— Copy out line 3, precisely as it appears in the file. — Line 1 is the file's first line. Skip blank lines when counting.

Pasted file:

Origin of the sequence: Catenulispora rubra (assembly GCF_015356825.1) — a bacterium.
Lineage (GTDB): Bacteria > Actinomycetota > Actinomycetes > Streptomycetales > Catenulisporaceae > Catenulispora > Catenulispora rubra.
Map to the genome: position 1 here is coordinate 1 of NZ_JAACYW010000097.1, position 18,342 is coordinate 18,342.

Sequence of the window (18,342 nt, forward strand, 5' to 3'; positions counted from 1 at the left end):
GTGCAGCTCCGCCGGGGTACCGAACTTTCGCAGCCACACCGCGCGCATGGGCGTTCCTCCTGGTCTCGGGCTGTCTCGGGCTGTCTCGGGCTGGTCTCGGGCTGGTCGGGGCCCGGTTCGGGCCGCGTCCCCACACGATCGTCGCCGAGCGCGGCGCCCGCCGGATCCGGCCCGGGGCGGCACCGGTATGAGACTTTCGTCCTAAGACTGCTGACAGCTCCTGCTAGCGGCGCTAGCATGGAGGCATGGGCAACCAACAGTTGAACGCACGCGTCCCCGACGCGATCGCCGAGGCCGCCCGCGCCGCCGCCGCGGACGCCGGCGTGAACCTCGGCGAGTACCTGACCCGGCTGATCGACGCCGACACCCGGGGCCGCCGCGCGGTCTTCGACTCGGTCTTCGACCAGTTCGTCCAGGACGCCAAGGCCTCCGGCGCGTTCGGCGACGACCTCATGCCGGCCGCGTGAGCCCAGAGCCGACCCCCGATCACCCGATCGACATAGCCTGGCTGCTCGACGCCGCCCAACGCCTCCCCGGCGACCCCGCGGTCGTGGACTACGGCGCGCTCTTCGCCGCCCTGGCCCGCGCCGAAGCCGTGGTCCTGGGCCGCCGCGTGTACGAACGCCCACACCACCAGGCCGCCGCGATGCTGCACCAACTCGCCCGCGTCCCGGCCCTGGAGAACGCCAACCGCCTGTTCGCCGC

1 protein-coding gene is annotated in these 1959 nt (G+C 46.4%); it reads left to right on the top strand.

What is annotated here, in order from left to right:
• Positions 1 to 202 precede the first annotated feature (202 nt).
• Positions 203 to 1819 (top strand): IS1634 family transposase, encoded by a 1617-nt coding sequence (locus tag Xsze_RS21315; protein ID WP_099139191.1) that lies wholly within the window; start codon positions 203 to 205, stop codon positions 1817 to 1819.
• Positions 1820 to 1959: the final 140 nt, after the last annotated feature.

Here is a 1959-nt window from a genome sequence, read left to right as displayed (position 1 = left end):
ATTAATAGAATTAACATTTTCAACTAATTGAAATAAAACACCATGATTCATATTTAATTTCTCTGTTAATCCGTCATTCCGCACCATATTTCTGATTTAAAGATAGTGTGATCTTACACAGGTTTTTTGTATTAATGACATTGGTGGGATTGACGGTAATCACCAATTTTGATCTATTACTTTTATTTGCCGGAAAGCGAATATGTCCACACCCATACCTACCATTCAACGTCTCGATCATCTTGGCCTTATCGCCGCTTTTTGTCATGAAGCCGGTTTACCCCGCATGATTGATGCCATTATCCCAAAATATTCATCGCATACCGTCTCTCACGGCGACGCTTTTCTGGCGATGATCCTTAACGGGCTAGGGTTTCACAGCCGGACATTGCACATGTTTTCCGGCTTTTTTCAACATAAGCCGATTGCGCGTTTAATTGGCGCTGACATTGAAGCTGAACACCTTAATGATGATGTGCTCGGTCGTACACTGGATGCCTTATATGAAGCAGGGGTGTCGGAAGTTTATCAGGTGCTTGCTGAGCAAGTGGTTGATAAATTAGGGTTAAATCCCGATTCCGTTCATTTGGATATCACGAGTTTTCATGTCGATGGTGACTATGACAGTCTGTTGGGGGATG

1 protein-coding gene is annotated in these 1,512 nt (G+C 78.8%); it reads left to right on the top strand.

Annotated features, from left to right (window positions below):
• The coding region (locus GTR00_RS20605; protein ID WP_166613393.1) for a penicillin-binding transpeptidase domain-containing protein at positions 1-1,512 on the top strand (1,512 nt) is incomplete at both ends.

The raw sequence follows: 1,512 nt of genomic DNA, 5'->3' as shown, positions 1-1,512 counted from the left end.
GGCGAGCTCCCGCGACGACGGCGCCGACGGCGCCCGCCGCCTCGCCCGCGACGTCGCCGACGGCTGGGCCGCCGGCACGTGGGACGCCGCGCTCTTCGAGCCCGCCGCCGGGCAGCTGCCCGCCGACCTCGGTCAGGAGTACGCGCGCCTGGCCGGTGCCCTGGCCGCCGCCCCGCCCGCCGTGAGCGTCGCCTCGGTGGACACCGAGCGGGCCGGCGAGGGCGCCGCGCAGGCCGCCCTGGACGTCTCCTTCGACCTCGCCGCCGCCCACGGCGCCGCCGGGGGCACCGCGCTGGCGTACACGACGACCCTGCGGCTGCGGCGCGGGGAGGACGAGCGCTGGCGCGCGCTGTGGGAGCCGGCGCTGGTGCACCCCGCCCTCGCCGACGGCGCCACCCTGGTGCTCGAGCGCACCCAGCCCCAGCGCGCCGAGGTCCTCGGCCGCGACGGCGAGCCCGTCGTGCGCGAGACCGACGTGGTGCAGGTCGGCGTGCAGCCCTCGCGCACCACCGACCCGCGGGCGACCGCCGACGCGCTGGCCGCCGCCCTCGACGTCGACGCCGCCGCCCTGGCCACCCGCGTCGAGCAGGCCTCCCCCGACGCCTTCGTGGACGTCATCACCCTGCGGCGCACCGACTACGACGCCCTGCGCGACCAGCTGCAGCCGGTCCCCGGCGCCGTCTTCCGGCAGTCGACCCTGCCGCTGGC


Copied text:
Map to the genome: position 1 here is coordinate 1 of NZ_JAACYW010000097.1, position 18,342 is coordinate 18,342.